Germany recorded €8.3 billion in transactions in Q1, down 51% year-on-year, and €64.2 billion on a rolling 12-month basis, down 10% year-on-year. By comparison, the UK slipped 22% year-on-year in Q1 but still recorded €12.5 billion, and €65.4 billion on a rolling 12-month basis.
France also experienced a slow start to the year, although on a 12-month basis cross-border investment in the country was at the highest level since 2007. In Paris, volumes declined by 35% in Q1. Generally, this market is supported by a high volume of office trades, but these were at a six-year low in the first quarter.
In the Nordics, Sweden and Finland had a comparatively strong first quarter, but this was from an exceptionally low base in the same period of 2018 and it is likely a case of these markets returning towards average levels rather than a substantive shift in trends.
In Sweden, the jump was the result of some particularly large deals including the acquisition of a €390 million logistics portfolio and the purchase of an industrial property for redevelopment in Stockholm for €352 million. Similiarly in Finland, the rise in the numbers stemmed from two exceptional deals: Kildare’s acquisition of Technopolis in a public to private entity deal and the part-purchase of Helsinki’s Jumbo Mall by Elo Mutual from Unibail-Rodamco-Westfield.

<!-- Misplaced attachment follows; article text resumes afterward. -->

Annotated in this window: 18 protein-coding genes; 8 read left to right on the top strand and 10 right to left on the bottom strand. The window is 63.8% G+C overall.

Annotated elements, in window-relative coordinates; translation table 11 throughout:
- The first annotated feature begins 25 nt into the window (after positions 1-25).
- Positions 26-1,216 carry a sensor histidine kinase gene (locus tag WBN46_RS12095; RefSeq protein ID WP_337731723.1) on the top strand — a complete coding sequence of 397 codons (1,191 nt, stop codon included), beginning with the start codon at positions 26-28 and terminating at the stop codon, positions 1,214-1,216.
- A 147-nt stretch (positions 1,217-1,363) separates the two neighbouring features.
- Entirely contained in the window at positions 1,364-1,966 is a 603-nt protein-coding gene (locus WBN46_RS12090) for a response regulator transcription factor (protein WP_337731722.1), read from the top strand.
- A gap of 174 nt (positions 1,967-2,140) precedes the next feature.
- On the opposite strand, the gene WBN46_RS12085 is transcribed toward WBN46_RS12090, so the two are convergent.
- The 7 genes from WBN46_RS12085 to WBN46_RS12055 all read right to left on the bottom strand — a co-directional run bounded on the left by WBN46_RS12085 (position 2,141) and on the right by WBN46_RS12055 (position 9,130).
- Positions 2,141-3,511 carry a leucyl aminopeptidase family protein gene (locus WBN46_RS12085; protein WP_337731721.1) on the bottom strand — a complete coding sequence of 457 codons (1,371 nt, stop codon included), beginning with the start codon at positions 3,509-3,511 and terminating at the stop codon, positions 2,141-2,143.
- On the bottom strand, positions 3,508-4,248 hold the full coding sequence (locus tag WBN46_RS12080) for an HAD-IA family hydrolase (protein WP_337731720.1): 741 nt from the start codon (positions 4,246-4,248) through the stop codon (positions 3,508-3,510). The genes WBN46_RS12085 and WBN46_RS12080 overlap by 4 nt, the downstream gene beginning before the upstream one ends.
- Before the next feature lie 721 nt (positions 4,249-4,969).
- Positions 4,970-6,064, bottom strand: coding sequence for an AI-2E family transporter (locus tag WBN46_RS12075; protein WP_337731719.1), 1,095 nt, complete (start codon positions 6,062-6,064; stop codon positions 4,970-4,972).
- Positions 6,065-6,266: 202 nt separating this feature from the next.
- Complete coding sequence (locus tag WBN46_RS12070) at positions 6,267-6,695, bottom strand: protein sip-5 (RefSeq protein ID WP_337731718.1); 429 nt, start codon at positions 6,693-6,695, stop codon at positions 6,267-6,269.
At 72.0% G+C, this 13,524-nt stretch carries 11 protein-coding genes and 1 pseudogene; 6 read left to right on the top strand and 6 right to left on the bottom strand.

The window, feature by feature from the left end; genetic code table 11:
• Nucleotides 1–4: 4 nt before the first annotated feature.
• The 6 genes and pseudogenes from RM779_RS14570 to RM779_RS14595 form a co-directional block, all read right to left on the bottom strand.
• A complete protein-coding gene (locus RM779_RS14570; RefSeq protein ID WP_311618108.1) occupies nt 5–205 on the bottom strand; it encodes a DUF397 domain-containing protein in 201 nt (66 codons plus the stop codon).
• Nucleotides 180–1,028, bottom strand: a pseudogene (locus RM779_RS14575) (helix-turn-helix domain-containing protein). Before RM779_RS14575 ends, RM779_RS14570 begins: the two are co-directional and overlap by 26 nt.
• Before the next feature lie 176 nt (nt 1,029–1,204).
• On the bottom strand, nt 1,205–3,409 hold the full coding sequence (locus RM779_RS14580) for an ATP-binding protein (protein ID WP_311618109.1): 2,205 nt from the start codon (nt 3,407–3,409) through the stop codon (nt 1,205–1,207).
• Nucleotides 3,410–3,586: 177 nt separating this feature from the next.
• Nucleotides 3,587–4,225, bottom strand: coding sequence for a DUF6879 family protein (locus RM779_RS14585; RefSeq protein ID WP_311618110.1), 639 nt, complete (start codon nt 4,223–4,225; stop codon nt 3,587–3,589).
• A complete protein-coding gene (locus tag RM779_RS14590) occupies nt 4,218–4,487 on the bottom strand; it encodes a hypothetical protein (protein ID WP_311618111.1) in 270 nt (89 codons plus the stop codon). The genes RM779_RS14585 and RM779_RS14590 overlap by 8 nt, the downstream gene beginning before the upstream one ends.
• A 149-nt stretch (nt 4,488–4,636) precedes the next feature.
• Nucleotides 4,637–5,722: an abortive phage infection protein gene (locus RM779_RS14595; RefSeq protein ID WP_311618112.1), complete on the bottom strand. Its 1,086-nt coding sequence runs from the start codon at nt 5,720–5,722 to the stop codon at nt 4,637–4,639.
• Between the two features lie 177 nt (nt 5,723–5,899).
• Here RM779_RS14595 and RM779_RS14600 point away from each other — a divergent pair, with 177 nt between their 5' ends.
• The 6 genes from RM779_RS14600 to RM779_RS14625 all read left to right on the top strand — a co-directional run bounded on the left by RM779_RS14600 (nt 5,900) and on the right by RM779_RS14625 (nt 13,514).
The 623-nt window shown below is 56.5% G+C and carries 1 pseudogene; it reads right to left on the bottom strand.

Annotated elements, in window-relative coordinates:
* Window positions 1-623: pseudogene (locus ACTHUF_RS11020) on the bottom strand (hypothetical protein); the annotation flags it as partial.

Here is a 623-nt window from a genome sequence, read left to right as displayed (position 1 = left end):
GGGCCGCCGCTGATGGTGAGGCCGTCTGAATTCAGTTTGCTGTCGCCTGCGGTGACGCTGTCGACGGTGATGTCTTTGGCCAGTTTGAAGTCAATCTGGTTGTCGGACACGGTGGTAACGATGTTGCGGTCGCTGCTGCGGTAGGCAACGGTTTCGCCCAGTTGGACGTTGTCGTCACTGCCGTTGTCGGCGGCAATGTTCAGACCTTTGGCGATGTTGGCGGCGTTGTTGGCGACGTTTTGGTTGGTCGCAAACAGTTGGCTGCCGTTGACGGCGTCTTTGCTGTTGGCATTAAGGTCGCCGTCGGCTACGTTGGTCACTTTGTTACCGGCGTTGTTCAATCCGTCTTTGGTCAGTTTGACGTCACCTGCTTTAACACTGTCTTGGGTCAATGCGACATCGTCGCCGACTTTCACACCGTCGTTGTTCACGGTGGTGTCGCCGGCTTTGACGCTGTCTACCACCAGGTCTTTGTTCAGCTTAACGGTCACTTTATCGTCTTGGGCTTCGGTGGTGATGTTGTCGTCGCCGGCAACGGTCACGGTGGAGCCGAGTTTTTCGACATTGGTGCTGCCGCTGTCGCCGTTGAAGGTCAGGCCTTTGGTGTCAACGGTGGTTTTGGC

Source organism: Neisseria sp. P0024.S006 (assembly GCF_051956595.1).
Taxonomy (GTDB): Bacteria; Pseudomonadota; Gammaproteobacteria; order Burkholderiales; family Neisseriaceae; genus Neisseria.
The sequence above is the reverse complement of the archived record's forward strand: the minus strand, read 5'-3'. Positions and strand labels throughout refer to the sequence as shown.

Utrecht was a notable standout in the rankings of the most active European real estate markets in the first quarter, appearing in sixth place. This Dutch city has never been ranked so highly and stood at 21st and 27th place in 2018 and 2017 respectively. The Netherlands in general performed strongly in the first quarter and €1.3 billion of residential acquisitions were completed in the market, a 40% increase on the same period of last year.
Cross-border real estate flows within Europe held up better than domestic investing and spending by non-European players in the first quarter of 2019 and over the past 12 months, reaching a cyclical high of €73 billion.
The main source of this capital is German, which probably reflects two factors: how well capitalised both domestic institutions and listed players are; and the strong competition for assets at home. Flows from Germany to France jumped year-on-year in Q1 to total €3.7 billion.
Capital from US-headquartered players was at the lowest quarterly level since 2013, but there are €5.0 billion of completed deals in the pipeline for the second quarter, exceeding the first quarter total.